And battle on they do. The blood and gore still flows, (I know it's a text only book, but you can't help but picture these things in your mind), and I imagine could be quite stomach churning for those that don't like the sight of blood or hide behind a cushion when watching a scary film. In fact I would say it is more gruesome than book 1. It never seems as though it is there just for shock value though.
I have already downloaded book 3 ( The Fear (The Enemy) ) and will be starting it after posting this review. Fingers crossed that the excellent quality of books 1 and 2 continues on into book 3.
Initially i thought this continued from the first in series, but it is actually a different set of kids from a different area, trying to escape to London, but a year before the events of The Enemy.
Don't get me wrong, the books are intertwined and things overlap slightly with some characters from the first novel appearing in this one, but in different ways.
In summary, The Dead is about a group of children who are at a boarding school in Kent at the time the infection starts and it begins with a flashback to the very start of the infection, with a youtube video, which to me served as a stark reminder of the modern time it't set in.
Shortly after the outbreak, the boys at the school realise that there only chance is to leave their school and look for safety. Eventually, they decide on London and then the most terrifying, gory and emotional story i've read in a long time, begins.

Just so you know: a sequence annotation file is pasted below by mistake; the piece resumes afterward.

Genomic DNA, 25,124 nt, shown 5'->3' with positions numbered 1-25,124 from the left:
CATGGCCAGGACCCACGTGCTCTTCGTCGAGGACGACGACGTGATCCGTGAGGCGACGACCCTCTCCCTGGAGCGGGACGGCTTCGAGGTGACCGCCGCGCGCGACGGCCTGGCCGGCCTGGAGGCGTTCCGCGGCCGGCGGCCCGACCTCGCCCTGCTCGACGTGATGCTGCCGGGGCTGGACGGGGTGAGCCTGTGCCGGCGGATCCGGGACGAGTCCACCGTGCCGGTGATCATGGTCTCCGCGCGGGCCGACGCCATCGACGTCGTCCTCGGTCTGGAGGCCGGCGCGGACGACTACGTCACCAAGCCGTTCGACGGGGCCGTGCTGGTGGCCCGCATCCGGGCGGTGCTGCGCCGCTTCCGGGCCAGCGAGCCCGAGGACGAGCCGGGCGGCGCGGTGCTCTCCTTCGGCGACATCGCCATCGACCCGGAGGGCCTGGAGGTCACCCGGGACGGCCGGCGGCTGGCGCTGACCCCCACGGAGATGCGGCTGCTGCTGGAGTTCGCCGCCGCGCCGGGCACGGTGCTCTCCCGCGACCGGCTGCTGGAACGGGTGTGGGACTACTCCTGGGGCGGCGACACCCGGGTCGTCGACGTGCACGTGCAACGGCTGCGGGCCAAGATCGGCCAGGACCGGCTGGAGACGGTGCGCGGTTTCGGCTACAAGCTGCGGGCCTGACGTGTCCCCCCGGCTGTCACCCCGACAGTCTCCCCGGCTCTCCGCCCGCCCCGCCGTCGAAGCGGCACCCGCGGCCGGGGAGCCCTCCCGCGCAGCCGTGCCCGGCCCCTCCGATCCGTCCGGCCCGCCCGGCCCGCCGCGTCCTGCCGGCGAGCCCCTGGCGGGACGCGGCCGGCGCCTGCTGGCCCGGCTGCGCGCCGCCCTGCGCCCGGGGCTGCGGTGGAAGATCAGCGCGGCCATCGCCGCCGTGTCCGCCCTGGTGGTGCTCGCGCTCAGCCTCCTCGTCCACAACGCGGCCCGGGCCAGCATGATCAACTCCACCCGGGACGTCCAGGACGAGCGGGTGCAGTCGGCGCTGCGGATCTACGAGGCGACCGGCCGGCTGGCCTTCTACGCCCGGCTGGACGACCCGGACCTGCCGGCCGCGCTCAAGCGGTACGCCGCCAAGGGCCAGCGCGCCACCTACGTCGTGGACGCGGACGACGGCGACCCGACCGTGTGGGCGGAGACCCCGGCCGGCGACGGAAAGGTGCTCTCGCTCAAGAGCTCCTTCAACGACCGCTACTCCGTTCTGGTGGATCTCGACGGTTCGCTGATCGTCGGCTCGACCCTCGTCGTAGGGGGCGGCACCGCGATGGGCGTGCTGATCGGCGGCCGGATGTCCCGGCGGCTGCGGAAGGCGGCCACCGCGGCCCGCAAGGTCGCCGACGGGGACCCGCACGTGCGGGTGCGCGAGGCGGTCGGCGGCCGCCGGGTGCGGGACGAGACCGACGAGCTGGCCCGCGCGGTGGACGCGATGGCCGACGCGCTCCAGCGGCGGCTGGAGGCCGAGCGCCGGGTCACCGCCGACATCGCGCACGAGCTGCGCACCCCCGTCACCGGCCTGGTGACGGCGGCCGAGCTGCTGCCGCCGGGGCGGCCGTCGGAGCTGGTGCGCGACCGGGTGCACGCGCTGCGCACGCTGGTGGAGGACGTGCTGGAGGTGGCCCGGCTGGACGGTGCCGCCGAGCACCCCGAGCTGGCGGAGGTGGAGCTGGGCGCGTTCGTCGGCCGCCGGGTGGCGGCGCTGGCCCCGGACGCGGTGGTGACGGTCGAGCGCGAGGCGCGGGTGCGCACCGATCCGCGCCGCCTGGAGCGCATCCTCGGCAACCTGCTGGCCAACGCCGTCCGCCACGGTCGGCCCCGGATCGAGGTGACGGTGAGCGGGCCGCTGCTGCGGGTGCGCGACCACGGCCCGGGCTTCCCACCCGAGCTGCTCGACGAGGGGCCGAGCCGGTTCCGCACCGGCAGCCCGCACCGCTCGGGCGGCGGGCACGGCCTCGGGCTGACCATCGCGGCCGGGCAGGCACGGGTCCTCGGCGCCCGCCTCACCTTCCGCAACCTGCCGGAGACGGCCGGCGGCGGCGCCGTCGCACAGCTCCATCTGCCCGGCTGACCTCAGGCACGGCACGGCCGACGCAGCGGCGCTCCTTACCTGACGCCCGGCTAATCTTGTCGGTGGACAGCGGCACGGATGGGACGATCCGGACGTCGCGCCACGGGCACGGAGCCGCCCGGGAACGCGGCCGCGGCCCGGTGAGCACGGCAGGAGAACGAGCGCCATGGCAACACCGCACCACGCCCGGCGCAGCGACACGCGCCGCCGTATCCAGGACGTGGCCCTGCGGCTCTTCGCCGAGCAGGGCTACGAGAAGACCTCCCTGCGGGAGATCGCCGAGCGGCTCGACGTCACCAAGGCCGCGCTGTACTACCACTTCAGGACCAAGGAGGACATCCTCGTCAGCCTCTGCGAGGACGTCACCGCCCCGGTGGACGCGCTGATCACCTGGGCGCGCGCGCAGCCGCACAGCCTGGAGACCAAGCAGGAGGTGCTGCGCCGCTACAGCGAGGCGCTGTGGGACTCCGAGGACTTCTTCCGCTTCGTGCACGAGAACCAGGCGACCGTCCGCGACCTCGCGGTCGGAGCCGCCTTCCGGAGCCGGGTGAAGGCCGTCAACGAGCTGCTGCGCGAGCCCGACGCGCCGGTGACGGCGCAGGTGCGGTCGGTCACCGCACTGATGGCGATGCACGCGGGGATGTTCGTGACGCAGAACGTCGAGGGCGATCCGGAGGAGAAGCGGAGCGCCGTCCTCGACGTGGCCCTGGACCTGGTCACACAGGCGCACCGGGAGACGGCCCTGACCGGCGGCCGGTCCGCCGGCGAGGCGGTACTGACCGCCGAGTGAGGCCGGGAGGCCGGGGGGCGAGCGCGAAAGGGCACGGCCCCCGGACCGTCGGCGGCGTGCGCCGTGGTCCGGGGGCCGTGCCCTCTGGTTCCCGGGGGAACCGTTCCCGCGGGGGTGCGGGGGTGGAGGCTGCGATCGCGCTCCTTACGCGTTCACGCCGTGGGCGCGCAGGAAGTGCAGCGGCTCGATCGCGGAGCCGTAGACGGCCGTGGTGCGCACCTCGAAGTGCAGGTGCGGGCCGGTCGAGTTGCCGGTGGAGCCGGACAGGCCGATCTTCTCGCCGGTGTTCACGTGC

If this one thing that makes these books so enthralling, it's the characters as well as the plot and Mr Higson is once again, not scared to kill off main characters. This in itself adds to the emotional impact when bad things happen. I found myself getting attached to characters only for them to die, and this really made me feel like my heart had been twisted and on one particular occasion i found myself in floods of tears.
The actual events roll along nicely and i loved how simply growm-up these children were in the face of disaster. Ultimately this book does score one for the kids of the world, showing them in a capable and responsible light, as they manage to get by without adults.
Having said that, there is a bit more intrection with adults in this novel and you get to find out a lot more about the infection and what causes some to get it, some not to and why different people react differently to the disease.
The idea are very plausible and the setting is so modern that the possible realism of it scares me to a certain extent.
My favourite characters were Ed and Jack, i loved there complex friendship and how much they both change over the course of the novel. The way they dealt with things was very grown up and extraordinarily mature, probably even more mature than the adults if there were any sane ones left.